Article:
Real mentoring, as my colleague Beronda Montgomery has argued in a wide variety of venues, requires shifting away from this mode of inculcating your mentee in how to achieve your goals, and instead focusing on supporting them as they work toward their own goals. It means helping them as they shape the career they want to have, and not the career we think they should have. And it means operating from a growth mindset, helping to cultivate mentee strengths and improve the environments in which they might thrive, rather than a deficit mindset, correcting or repairing flaws inherent in the mentee.

So rather than leading from a position of judgment, in which we are constantly called upon to assess the work that our colleagues are doing according to our standards, how can we instead lead from support, a forward-looking position that asks us to create the conditions for success in our team as they strive toward their own goals?

Such a shift in attitude toward support has, of course, profound implications for processes of annual review and review for promotion; we’ve explored some of the possibilities in front of us in thinking about how we can create values-based modes of assessment, and we’ll explore some new structures for assessment in the next chapter. But it’s not just a matter of changing the nature of assessment itself; rather, it’s about changing the relationship between those moments of assessment and the ways that we work together more generally. It’s about transforming assessment into an ongoing conversation, one centered around the needs and goals of the folks we’re working with, and how we can ensure that they’re being met. It’s about providing your team with the kinds of support that will enable them to do their best possible work.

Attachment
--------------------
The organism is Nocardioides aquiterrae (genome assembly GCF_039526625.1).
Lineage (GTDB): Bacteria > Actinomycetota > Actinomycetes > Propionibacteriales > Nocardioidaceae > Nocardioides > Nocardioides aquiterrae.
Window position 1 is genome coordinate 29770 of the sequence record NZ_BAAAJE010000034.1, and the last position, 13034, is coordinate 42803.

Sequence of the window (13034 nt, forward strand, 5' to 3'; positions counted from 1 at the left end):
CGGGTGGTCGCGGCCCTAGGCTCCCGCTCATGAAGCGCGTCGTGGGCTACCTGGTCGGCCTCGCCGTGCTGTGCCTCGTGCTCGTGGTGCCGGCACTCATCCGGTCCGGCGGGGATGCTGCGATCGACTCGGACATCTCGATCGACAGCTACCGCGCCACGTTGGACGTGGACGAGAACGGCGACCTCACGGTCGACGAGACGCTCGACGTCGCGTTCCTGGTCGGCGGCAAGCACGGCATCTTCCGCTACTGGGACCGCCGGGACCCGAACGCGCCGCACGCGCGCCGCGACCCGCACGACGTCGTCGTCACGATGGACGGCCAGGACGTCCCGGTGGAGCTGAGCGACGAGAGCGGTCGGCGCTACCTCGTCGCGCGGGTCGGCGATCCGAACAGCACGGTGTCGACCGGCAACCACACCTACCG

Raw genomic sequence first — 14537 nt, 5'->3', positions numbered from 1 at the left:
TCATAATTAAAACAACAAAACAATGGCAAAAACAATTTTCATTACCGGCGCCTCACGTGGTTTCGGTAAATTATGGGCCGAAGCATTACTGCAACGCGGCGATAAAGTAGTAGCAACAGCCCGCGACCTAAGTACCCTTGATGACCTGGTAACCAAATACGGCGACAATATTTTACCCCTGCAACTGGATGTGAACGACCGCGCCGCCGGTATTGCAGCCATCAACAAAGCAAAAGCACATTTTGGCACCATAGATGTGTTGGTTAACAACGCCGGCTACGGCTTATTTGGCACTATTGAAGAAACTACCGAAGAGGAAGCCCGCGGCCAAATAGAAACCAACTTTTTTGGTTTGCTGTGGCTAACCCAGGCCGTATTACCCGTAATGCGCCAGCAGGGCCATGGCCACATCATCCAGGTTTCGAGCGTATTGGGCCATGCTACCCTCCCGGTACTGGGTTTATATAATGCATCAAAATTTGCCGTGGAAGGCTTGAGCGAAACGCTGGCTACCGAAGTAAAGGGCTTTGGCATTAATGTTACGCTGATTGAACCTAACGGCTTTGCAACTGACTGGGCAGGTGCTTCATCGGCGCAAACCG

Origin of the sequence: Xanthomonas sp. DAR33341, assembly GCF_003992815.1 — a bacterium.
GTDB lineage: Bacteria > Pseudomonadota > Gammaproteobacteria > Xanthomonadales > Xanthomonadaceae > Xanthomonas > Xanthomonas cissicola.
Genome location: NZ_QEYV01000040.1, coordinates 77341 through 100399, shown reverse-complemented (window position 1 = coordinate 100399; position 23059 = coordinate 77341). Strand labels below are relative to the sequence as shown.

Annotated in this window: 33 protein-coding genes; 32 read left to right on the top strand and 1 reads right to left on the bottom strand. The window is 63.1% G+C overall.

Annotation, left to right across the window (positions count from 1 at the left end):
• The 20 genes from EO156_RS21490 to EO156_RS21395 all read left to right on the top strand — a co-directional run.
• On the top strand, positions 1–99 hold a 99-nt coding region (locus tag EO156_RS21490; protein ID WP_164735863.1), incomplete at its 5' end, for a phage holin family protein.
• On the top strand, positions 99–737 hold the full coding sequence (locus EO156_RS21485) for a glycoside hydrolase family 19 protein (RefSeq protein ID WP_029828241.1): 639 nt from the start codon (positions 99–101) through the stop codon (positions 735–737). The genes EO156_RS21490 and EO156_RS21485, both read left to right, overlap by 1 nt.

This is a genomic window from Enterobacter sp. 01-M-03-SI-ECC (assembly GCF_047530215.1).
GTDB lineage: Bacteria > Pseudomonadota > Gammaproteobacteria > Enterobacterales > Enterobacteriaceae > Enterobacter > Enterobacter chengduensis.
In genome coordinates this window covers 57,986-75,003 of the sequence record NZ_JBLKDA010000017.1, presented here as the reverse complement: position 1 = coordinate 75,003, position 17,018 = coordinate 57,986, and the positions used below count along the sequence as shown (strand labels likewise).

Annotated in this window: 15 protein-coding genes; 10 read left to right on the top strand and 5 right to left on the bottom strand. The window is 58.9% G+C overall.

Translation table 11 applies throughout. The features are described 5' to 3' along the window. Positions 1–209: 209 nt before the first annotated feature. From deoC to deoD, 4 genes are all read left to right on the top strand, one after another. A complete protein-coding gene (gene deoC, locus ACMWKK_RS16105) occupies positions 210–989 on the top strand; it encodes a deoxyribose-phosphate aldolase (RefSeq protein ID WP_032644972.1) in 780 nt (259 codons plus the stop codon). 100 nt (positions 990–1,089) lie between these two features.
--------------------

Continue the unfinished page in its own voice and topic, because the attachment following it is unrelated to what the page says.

You are likely wondering, though, about those members of your team whose goals are out of scope for your unit, or for the work that their role requires. If your business manager really wants to be a web designer, you likely can’t just say “okay, forget the accounts and focus on the website!” The accounts still need to be managed. On the other hand, an unhappy business manager is very likely not a business manager you’ll have for long: they’ll eventually find a more appealing opportunity elsewhere. And if they don’t, their unhappiness could have deep ramifications for the functioning of the team as a whole. So the trick is likely to be working with your business manager to figure out how you might together set some goals and create some opportunities that both augment the work of the team and support their individual growth.